BERKELEY -- The Berkeley High baseball team won't celebrate the opening pitch of the 2013 season at the new Tim Moellering sports fields on Derby Street as anticipated, school district officials said this week.

The discovery of asbestos-laden underground pipes and soil, causing delays from PG&E, and rain has slowed construction enough to scrap any guess at an opening date, said Berkeley Unified School District Facilities Director Lew Jones. It is now slated to open sometime during the spring.

Nonetheless, a completed ball field at Derby Street and Martin Luther King Way, on the drawing board for some 15 years, is in sight. Fences and dugouts are in place, and the lot between Martin Luther King Jr. Way and Milvia Street is dotted with big equipment.

"It's been a long time coming," said Jones, who helped shepherd the $4.5 million project through years of political and bureaucratic twists and turns. The fields will include a regulation baseball diamond, space for soccer, hockey, rugby and other field sports, and a basketball court.

The most significant delay was caused by the discovery of underground pipes containing asbestos. The pipes and contaminated soil around them had to be removed.

The large hill of dirt on the west side of the field is topsoil scraped away from the site that eventually will be put back and leveled out.


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Built on the former site of Berkeley's alternative high school and independent study center, once known as East Campus, the project faced multiple hurdles during the planning stage. Neighbors feared noise and nighttime use of the field, and there were questions about what would happen to the popular Tuesday afternoon farmers market held on the street next to the field.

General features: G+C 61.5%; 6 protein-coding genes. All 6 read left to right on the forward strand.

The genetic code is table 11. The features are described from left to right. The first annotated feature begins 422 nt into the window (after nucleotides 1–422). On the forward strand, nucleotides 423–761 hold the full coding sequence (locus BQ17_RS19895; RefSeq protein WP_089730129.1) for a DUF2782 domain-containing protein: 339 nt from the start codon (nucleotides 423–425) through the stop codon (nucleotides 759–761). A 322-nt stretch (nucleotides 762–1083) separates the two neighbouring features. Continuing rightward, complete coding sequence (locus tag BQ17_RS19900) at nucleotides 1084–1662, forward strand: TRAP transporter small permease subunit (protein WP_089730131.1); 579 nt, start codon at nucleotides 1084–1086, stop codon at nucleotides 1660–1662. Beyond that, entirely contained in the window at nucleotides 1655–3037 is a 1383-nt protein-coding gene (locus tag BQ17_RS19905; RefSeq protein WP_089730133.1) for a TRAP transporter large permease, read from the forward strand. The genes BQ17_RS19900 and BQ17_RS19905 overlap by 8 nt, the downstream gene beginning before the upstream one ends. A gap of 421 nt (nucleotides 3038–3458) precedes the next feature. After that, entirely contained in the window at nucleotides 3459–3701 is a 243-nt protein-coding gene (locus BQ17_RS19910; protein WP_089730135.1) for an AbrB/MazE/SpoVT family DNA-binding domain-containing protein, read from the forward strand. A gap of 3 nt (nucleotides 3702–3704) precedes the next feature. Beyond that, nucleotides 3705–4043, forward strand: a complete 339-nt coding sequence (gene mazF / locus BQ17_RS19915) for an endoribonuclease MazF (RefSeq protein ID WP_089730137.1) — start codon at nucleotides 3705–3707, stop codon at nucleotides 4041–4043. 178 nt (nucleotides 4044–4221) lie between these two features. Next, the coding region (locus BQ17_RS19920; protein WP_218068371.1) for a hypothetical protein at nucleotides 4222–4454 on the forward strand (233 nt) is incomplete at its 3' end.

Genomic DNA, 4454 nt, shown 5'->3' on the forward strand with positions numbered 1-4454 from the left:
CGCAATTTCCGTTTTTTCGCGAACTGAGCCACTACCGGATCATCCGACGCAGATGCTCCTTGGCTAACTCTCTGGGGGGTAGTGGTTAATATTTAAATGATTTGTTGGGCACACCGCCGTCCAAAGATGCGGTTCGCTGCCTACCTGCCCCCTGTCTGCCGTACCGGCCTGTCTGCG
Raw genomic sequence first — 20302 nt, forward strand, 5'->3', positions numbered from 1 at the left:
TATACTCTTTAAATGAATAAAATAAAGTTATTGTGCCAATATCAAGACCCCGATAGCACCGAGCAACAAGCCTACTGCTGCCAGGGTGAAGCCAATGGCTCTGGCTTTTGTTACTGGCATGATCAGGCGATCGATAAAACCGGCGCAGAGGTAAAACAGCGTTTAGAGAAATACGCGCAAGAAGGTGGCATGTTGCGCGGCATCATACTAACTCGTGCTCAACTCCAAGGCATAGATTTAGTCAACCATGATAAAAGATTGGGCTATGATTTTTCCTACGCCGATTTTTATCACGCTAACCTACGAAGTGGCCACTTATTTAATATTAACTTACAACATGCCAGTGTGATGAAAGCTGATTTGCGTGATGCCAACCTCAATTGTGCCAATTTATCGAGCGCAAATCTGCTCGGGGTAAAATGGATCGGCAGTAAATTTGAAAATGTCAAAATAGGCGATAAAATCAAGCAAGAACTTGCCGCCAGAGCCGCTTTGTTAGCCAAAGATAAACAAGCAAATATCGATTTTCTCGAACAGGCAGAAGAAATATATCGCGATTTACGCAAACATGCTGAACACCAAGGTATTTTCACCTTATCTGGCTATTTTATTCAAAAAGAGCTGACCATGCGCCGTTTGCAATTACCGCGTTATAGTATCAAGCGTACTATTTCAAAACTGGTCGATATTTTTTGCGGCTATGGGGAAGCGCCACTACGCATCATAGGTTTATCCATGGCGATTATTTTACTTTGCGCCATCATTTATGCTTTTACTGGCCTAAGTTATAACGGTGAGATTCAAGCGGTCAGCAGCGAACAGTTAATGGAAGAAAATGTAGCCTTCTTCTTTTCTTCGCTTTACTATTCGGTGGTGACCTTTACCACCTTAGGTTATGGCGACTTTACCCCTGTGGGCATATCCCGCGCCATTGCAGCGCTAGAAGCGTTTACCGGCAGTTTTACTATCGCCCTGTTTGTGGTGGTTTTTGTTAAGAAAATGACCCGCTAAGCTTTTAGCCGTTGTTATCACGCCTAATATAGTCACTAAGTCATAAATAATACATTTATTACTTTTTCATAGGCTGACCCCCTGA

Neighbors were satisfied, however, with promises that the field would have no amplified sound or lighting. The farmersmarket was moved to Adeline Street just past Alcatraz Avenue where, according to Councilman Max Anderson, the market is "happy in its new home," near Ashby BART and welcomed by surrounding businesses.

Field designers struggled to figure out how to shoehorn a regulation baseball field into the rectangular block, while providing space for other sports. Neighborhood architects eventually came up with a "curvy Derby" plan to add space to the field at Milvia and Derby by curving the street around the home plate side of the baseball diamond.

Perhaps, the greatest challenge was finding funds for the project. That was resolved in 2010 with the passage of Measure I, which is paying most of the bills.

A $10,000 scoreboard, field sign and other amenities are being funded through gifts from Lonely Island, a comedy-music group with Berkeley High roots, International Business and Electrical Workers Local 595 and others, according to Stephanie Allan, a community member working with the residents and the school district on a committee overseeing the project.

Berkeley High and Berkeley Technology Academy, aka B-Tech, the alternative high school across the street from the field, will schedule field use. When it's not scheduled, the community will be able to use it on an ad hoc basis, according to Jones, who added that the field can also be rented.

Bathrooms were not planned for the complex due to high building and maintenance costs. B-Tech bathrooms are available during school hours and when the field is rented.

School district spokesman Mark Coplan said it's fitting that the playing fields have been named after Tim Moellering, a football, soccer and baseball coach, and an English and history teacher, who died in January 2011.

"Tim Moellering is a product of Berkeley schools, including Cal," Coplan said. "He did the best he could for his students and made them the best they could be."